whose functions included "groundwork and paperwork."*fn1
West testified that at train crossings, it was his
responsibility to look out of the left side and to the front of the
train and Emery's responsibility to look out the right side and to the
front. West testified that the conductor is the boss, the person who
can tell the engineer to speed up, slow down, or what to do in some
other sort of situation. Both the engineer and the conductor had the
responsibility to keep a lookout.
West, as the engineer, was seated on the left side of the cab, behind the controls. Emery, as conductor, was on the right side of the locomotive. From the engineer's location in the cab, there is a blind spot on the right corner of the locomotive. West testified that he was unaware that there was a blind spot at that location in the cab until the accident occurred. He did not see Garcia's car. He stated the warning lights at the crossing were on and that he heard the bells ringing. When Emery yelled "she's not going to stop," West pulled the emergency brake handle.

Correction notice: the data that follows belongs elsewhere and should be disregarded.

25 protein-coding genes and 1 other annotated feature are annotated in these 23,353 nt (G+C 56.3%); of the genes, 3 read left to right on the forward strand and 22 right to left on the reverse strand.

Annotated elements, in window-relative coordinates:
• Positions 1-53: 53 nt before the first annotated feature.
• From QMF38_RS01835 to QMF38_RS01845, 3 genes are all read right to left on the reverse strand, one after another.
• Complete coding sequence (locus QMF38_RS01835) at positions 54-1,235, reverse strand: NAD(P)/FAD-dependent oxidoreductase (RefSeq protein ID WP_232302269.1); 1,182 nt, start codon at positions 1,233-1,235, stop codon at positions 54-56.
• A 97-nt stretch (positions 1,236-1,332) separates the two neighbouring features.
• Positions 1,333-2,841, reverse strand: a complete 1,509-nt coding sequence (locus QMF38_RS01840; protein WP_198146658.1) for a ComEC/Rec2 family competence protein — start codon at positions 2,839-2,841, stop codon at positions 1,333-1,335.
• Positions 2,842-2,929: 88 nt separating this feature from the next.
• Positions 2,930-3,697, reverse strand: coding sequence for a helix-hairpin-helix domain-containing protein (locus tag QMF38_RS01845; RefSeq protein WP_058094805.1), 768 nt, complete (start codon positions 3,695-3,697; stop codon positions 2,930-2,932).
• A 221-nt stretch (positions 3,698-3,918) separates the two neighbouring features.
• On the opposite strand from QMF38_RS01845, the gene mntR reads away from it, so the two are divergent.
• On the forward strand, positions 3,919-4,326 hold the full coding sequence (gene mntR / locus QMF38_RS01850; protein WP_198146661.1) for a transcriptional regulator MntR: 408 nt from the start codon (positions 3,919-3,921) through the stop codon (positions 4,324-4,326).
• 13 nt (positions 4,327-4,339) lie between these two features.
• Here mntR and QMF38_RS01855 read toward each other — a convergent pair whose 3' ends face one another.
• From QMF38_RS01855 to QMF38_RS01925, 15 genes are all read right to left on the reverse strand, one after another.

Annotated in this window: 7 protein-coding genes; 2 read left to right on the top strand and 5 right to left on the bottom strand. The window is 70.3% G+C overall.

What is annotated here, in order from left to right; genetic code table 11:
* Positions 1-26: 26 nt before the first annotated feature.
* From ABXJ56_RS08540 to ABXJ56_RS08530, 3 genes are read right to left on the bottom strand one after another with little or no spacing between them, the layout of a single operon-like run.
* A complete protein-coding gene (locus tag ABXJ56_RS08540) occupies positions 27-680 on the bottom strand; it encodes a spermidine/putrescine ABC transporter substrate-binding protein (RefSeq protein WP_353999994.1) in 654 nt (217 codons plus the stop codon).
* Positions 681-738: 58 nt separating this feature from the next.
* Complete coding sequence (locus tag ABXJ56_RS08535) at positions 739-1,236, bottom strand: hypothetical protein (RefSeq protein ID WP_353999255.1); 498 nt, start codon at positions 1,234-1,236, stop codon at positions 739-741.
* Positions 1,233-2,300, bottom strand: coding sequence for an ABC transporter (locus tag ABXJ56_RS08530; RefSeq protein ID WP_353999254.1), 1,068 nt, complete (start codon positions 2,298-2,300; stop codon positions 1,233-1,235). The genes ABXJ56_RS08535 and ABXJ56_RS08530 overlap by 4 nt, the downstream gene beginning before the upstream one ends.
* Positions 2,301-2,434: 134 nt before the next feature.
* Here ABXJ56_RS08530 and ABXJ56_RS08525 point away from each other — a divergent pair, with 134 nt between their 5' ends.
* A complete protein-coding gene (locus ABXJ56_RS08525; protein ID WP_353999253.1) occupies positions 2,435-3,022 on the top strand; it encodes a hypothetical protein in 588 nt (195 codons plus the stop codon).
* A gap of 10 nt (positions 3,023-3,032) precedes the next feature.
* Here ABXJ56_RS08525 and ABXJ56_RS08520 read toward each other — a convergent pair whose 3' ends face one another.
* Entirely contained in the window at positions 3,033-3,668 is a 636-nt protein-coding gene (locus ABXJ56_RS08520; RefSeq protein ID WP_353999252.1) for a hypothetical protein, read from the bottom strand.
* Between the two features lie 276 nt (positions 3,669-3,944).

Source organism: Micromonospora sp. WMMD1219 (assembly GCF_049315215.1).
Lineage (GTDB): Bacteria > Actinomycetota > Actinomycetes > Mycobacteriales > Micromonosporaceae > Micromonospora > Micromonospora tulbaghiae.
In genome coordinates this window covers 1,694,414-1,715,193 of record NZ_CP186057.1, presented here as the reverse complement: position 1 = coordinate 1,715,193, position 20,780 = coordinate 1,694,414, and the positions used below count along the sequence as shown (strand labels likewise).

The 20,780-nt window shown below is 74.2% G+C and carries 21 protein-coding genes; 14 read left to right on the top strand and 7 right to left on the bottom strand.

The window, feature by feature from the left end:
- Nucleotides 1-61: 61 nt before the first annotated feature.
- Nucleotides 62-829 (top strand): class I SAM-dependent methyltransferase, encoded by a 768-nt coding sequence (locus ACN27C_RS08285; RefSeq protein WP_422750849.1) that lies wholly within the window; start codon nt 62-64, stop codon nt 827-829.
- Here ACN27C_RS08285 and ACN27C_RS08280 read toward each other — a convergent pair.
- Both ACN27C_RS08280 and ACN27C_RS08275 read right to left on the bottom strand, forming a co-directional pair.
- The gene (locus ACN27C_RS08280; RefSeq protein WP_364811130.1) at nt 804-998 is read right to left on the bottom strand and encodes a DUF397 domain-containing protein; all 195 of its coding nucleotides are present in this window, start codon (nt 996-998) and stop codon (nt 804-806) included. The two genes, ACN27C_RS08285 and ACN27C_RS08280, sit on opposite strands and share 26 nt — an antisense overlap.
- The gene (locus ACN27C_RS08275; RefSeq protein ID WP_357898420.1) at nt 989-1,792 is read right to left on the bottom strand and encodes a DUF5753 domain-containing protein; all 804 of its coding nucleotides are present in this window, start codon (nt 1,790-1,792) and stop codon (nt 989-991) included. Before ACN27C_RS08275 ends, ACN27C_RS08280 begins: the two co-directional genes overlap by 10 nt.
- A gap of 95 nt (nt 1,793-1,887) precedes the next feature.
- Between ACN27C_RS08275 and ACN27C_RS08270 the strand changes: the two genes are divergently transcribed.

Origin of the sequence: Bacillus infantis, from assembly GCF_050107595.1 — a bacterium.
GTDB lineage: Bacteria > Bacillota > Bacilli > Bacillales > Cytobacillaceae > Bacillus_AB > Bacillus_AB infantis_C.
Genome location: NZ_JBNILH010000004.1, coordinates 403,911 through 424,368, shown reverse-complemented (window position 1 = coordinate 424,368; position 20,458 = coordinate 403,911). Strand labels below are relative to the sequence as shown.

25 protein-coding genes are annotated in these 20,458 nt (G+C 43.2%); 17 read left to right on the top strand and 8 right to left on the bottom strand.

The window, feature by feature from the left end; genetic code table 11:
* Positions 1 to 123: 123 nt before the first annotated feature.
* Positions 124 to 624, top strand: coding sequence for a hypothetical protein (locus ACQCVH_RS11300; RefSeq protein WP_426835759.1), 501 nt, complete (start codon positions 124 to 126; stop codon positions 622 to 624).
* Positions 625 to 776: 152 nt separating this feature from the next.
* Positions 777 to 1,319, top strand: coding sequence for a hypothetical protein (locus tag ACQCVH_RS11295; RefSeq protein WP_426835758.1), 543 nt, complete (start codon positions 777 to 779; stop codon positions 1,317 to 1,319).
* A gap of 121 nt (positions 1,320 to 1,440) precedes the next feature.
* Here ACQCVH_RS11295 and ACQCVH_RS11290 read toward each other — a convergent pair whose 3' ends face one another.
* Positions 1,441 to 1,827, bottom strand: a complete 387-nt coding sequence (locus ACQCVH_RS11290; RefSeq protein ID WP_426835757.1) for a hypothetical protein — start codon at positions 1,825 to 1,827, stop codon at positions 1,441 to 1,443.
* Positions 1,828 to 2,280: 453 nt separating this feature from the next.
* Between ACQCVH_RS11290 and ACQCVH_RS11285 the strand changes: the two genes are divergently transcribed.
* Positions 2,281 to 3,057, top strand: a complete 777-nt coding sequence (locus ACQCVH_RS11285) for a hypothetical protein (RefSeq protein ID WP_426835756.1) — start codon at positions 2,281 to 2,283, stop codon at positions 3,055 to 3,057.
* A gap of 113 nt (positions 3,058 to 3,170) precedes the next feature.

Emery testified that he could see the Calhoun street crossing from the prior Columbus Street crossing.*fn2 He saw the telltale light flashing, which indicated that the train-crossing warning lights were flashing. As the train got closer to the Calhoun street crossing, he kept a lookout to the right and West kept a lookout to the left. Emery saw Garcia's car when it came into view as it passed a building north of North Spencer Street, and continued to watch it as the train proceeded. When Emery first saw Garcia's car she was travelling at a slow rate of speed. He stated he had no concerns because "[c]ars approach crossings all the time." Emery continued to watch Garcia's car. As soon as it became apparent that Garcia was not going to stop, Emery yelled something to the effect that "she's not going to stop," at which time West activated the emergency brake. Emery testified that it takes several seconds before the train begins to slow down after applying the brakes because "[i]t's an air system." Garcia's vehicle was dragged down the track about 250 feet-the train proceeded for another 100 feet before stopping.*fn3